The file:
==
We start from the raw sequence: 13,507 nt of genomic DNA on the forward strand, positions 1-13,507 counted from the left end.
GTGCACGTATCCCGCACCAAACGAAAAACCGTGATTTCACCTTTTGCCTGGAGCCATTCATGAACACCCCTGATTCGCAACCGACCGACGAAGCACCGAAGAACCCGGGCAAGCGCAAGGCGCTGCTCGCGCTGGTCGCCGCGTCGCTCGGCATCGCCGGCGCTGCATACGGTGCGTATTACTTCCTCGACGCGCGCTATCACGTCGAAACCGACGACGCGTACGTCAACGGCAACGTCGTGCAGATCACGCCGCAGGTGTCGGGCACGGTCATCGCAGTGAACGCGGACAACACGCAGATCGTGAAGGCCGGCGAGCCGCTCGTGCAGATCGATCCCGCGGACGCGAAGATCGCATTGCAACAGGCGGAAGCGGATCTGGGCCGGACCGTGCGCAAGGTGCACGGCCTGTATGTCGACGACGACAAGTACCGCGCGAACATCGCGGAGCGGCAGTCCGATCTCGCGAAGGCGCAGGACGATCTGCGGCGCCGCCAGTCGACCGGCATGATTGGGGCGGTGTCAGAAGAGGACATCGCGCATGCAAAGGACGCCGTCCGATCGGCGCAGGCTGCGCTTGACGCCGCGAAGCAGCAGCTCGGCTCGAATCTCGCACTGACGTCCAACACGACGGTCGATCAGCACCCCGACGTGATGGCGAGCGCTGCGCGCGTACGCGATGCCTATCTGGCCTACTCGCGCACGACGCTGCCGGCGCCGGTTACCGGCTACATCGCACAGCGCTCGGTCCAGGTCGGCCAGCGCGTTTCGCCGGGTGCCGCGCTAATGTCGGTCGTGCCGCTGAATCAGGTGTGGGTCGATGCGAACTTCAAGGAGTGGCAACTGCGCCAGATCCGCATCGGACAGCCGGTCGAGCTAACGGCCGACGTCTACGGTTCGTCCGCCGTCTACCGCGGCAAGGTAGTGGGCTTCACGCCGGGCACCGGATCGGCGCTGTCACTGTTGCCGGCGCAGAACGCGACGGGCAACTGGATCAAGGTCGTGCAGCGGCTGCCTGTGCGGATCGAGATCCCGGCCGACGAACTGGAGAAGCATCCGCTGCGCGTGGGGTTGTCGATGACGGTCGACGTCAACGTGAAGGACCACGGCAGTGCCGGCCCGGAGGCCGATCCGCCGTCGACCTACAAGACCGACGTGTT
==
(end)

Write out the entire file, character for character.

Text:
We start from the raw sequence: 13,507 nt of genomic DNA on the forward strand, positions 1-13,507 counted from the left end.
GTGCACGTATCCCGCACCAAACGAAAAACCGTGATTTCACCTTTTGCCTGGAGCCATTCATGAACACCCCTGATTCGCAACCGACCGACGAAGCACCGAAGAACCCGGGCAAGCGCAAGGCGCTGCTCGCGCTGGTCGCCGCGTCGCTCGGCATCGCCGGCGCTGCATACGGTGCGTATTACTTCCTCGACGCGCGCTATCACGTCGAAACCGACGACGCGTACGTCAACGGCAACGTCGTGCAGATCACGCCGCAGGTGTCGGGCACGGTCATCGCAGTGAACGCGGACAACACGCAGATCGTGAAGGCCGGCGAGCCGCTCGTGCAGATCGATCCCGCGGACGCGAAGATCGCATTGCAACAGGCGGAAGCGGATCTGGGCCGGACCGTGCGCAAGGTGCACGGCCTGTATGTCGACGACGACAAGTACCGCGCGAACATCGCGGAGCGGCAGTCCGATCTCGCGAAGGCGCAGGACGATCTGCGGCGCCGCCAGTCGACCGGCATGATTGGGGCGGTGTCAGAAGAGGACATCGCGCATGCAAAGGACGCCGTCCGATCGGCGCAGGCTGCGCTTGACGCCGCGAAGCAGCAGCTCGGCTCGAATCTCGCACTGACGTCCAACACGACGGTCGATCAGCACCCCGACGTGATGGCGAGCGCTGCGCGCGTACGCGATGCCTATCTGGCCTACTCGCGCACGACGCTGCCGGCGCCGGTTACCGGCTACATCGCACAGCGCTCGGTCCAGGTCGGCCAGCGCGTTTCGCCGGGTGCCGCGCTAATGTCGGTCGTGCCGCTGAATCAGGTGTGGGTCGATGCGAACTTCAAGGAGTGGCAACTGCGCCAGATCCGCATCGGACAGCCGGTCGAGCTAACGGCCGACGTCTACGGTTCGTCCGCCGTCTACCGCGGCAAGGTAGTGGGCTTCACGCCGGGCACCGGATCGGCGCTGTCACTGTTGCCGGCGCAGAACGCGACGGGCAACTGGATCAAGGTCGTGCAGCGGCTGCCTGTGCGGATCGAGATCCCGGCCGACGAACTGGAGAAGCATCCGCTGCGCGTGGGGTTGTCGATGACGGTCGACGTCAACGTGAAGGACCACGGCAGTGCCGGCCCGGAGGCCGATCCGCCGTCGACCTACAAGACCGACGTGTT